Across Europe, the leading group organising protests were the Fridays For Future movement. ACLED recorded around 1,000 protest events in 2020, more than three times as much as in 2019. Other groups such as 350.org and Sunrise movements, as well as Greenpeace, and Extinction Rebellion expanded their presence, increasingly taking matters over climate-related issues to the streets.
Last year, ACLED announced it would expand the reach of its real-time coverage to all of Europe. This might speed up researchers’ access to new data on climate-change-related strikes and protests.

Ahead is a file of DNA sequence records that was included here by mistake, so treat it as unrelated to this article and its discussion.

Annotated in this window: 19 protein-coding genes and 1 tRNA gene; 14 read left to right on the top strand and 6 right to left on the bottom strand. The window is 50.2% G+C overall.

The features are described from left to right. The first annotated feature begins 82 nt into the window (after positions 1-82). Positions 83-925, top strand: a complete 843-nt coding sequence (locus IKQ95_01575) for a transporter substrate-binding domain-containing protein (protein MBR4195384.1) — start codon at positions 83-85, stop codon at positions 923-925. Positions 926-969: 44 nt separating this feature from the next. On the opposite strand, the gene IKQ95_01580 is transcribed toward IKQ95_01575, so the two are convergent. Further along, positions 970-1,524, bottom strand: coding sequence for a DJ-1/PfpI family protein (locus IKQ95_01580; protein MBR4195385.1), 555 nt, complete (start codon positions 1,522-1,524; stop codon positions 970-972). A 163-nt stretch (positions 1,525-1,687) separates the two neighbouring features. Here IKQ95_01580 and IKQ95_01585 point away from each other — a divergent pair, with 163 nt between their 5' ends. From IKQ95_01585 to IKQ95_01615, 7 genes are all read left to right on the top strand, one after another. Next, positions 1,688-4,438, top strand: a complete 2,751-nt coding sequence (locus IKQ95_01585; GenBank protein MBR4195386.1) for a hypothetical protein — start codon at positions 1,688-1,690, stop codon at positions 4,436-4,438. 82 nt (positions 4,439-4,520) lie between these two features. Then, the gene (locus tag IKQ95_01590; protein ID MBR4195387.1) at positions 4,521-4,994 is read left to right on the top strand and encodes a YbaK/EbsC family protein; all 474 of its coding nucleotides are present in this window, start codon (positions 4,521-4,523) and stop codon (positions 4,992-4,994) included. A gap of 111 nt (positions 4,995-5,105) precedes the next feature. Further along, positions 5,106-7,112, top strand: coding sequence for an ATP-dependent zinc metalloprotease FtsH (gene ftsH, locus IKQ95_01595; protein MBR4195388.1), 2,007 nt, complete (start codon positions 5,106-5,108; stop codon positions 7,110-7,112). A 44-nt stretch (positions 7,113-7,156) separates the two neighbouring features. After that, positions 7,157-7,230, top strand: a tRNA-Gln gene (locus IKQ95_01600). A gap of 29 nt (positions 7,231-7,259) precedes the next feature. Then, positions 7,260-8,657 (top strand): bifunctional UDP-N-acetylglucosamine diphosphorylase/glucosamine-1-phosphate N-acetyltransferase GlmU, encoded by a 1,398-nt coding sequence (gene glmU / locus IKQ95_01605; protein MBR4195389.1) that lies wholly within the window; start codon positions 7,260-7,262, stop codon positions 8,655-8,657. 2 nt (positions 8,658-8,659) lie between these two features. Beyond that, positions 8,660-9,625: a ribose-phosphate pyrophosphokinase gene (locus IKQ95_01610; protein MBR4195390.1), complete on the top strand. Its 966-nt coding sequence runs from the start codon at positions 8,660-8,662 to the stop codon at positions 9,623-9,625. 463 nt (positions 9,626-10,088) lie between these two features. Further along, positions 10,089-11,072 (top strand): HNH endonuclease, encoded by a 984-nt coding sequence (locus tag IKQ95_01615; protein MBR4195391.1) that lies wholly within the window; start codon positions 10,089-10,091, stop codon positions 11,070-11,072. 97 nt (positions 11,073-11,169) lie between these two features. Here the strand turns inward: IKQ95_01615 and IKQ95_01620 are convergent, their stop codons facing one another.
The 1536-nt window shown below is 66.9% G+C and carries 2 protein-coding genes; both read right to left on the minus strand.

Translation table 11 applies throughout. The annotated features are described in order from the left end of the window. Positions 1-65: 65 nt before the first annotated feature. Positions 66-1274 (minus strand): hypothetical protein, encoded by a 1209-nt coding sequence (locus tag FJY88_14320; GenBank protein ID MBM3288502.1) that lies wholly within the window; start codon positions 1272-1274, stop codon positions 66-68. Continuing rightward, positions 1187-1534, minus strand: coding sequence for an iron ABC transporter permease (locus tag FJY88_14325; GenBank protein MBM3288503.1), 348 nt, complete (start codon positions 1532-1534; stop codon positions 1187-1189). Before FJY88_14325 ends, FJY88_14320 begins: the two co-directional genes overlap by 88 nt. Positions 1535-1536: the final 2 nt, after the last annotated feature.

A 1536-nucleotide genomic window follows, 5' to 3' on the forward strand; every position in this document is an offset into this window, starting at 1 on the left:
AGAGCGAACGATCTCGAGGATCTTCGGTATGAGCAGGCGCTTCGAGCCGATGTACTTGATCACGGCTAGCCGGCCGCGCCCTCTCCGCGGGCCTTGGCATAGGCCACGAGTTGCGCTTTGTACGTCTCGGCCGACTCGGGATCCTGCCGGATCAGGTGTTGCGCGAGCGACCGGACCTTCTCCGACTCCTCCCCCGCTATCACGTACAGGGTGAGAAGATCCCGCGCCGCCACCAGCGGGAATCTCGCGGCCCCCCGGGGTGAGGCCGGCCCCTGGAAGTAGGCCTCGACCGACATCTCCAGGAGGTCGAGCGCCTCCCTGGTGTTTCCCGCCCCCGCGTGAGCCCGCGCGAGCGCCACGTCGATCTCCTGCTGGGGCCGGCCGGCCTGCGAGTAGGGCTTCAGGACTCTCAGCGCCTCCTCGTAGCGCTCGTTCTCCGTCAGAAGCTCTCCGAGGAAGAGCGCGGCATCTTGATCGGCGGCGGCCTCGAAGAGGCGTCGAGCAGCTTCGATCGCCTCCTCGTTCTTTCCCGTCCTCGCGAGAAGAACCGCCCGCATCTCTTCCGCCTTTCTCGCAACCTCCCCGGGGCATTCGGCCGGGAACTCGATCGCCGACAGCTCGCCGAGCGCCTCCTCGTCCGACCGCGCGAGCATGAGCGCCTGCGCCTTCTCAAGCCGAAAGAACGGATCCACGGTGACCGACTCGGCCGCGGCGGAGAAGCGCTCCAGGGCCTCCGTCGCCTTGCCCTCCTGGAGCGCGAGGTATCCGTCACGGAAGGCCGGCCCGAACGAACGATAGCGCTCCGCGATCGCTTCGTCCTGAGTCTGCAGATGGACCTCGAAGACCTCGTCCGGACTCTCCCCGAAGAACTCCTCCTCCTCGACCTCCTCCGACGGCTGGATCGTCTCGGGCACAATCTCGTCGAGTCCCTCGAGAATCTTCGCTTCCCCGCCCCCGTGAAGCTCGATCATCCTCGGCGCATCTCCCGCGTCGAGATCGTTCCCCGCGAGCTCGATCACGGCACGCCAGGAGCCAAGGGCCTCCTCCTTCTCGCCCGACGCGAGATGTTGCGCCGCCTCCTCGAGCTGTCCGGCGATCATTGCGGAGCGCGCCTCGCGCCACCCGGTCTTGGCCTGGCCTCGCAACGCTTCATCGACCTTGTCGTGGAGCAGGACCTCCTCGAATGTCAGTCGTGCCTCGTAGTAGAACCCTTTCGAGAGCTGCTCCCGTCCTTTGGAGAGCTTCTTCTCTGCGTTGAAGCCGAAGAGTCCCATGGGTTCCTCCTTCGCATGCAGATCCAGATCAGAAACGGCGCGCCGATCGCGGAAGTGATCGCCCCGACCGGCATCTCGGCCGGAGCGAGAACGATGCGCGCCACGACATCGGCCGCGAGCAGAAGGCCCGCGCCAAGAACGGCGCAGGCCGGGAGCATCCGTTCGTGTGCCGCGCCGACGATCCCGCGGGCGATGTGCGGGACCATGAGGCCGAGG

*ACLED says that “one reason for this is that these connections are often analytical determinations that different users may disagree on, so we leave it up to users to decide whether or not they think particular events are linked to such issues. Another is because a related ‘environmental issue’ may not always be clearly or consistently reported in source information”.
**Limitations: The source information are not always systematically reported, so it likely won’t be ‘comprehensive’ — there may be events where a related issue that would fall under the definition of what’s investigated simply wasn’t reported. Such a connection won’t be included in the ‘notes’ column of the data.